A rather nondescript exterior hides what's inside.

In addition to the classes, I also got the opportunity to do a lot of additional training with Laurent.  Training with him is always a unique experience, and each time that I do I’m reminded of the extreme mental toughness that the founders of parkour had.  Throughout my travels I have yet to meet anyone that trains as hard as he does, which is made even more incredible by the fact that he does it day after day, for years.  I found that a typical day for him would include 3-4 hours of training in the morning, some sort of exercises at his house as we prepared lunch, a big lunch, then some time to stretch and relax before running the 8-9km to Formainarte to train a bit before the two classes that he led (for those that know Laurent, they know that he always participates in the classes that he teaches).  Running home after the classes was optional.  Then repeat the next day.  And the next…

This schedule, while great at first, soon began to get at me.  I’ve always needed variety in my training, something that I needed while training for track/athletics as well.  I hated to run the same route two days in a row, and was always trying to spice up the runs, so much actually that some of my teammates would complain about the fact that my quest for new routes often led us into areas that others might call “unrunnable”, but which I liked because they were different.  I feel the same way about parkour.  I don’t like to train in the same place all the time, I don’t like to drill the same movements for days on end, and I certainly don’t like doing the same conditioning exercises every day.  However, my time with Laurent made me realize that there are times when this is beneficial, not only physically, but also mentally.  Talking with him, I learned that there are times when he’ll do his “quadrepedie 101 block” every day for a month to build this toughness.  While I realize that this type of training isn’t for everyone, I do think that it’s something that people should experiment with in their training.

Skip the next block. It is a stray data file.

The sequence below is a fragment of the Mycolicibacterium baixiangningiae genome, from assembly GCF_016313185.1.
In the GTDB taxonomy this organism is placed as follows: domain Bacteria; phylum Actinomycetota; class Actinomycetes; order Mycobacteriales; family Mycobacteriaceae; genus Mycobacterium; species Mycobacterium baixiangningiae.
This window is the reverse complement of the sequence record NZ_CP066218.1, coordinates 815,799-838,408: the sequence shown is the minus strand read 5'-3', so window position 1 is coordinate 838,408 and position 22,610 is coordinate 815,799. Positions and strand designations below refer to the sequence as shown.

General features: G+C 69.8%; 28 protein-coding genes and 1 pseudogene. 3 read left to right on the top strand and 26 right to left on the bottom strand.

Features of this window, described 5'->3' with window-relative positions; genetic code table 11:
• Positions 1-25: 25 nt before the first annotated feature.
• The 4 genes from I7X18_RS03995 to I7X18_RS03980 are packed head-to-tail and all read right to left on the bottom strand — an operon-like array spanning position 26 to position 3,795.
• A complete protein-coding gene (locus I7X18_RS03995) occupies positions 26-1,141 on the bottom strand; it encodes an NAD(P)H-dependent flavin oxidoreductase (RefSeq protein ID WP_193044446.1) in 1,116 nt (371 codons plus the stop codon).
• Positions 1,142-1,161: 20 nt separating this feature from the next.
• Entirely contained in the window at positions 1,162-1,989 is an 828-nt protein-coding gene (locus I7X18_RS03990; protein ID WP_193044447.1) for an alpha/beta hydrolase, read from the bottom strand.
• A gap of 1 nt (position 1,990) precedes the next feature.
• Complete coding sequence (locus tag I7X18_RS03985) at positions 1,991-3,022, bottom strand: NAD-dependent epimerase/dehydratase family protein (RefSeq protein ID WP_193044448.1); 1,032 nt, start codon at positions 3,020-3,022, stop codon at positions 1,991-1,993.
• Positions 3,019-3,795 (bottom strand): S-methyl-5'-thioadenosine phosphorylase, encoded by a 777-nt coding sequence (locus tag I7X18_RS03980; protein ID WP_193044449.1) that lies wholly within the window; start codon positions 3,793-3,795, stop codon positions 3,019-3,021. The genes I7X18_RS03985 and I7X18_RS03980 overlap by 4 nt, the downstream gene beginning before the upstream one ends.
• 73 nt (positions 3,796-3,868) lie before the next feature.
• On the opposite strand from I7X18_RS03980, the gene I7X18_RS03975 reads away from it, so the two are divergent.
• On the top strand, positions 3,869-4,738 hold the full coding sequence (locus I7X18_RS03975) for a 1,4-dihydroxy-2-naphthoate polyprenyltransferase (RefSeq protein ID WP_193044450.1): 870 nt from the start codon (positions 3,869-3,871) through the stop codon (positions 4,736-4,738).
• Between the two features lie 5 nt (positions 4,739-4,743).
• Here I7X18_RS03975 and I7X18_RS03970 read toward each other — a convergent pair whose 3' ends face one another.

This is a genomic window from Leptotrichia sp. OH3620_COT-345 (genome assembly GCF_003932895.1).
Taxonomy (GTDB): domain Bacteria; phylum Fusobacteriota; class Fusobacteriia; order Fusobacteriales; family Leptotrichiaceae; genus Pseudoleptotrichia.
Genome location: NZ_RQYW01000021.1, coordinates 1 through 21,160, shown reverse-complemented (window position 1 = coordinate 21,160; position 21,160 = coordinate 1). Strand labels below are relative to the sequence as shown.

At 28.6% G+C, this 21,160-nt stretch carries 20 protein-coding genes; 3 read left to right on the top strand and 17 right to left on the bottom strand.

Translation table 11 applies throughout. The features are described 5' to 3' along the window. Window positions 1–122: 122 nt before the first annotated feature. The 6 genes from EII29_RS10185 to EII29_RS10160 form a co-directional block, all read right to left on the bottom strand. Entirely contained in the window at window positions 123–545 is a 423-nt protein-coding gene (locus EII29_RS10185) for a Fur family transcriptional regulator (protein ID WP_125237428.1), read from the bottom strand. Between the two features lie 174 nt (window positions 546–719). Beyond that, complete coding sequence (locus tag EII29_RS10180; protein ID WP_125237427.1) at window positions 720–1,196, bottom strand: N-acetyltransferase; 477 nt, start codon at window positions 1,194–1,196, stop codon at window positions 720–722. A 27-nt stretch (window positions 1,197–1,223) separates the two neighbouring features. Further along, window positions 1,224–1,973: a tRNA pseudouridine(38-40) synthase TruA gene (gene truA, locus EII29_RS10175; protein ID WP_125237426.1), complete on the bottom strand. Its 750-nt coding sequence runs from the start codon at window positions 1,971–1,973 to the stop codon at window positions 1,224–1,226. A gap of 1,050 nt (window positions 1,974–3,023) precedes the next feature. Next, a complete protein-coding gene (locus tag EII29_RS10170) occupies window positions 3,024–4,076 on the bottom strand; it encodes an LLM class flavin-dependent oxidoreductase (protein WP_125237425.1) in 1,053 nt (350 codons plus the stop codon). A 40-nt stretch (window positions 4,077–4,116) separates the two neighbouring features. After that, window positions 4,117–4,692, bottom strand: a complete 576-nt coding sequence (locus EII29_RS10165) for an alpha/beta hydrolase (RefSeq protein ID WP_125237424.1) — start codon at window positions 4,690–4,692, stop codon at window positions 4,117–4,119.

Our three to four hour dose of training in the morning- a great way to work on my tan among other things...
One of the best parts about my visit to Milan was the fact that it also happened to coincide with visits by Matija (from Croatia, living in Denmark), Patrick (Majestic Force), and Michel (Majestic Force), and Renata (Mexico).  I’d crossed paths with Patrick and Michel the two times that I visited Evry, and although I only met Matija and Renata in Milan, there was something about the shared experience of enduring Laurent’s training that creates an instant bond.  We also had a lot of time to hang out since after some hostel complications the first week, Laurent and Paula graciously offered to let me sleep on their couch for a while (since the beds were taken by the 3 other traceurs staying there).  Lots of fun resulted from this international living situation, although fun is almost guaranteed when hanging out with Laurent as you learn never to leave your food unguarded if he’s nearby, make sure he’s not near the hot water switch when you’re about to take a shower, and god forbid if you ever try to get him to pass you a cell phone…

After two weeks in Milan that seemed to fly by it was time to head to my next destination in Italy…

1 comment:

  1. Hi Blake,

    I enjoy reading about your adventures - you are good at writing in an interesting and of course it helps that we share the same passion.

    Peace - Martin.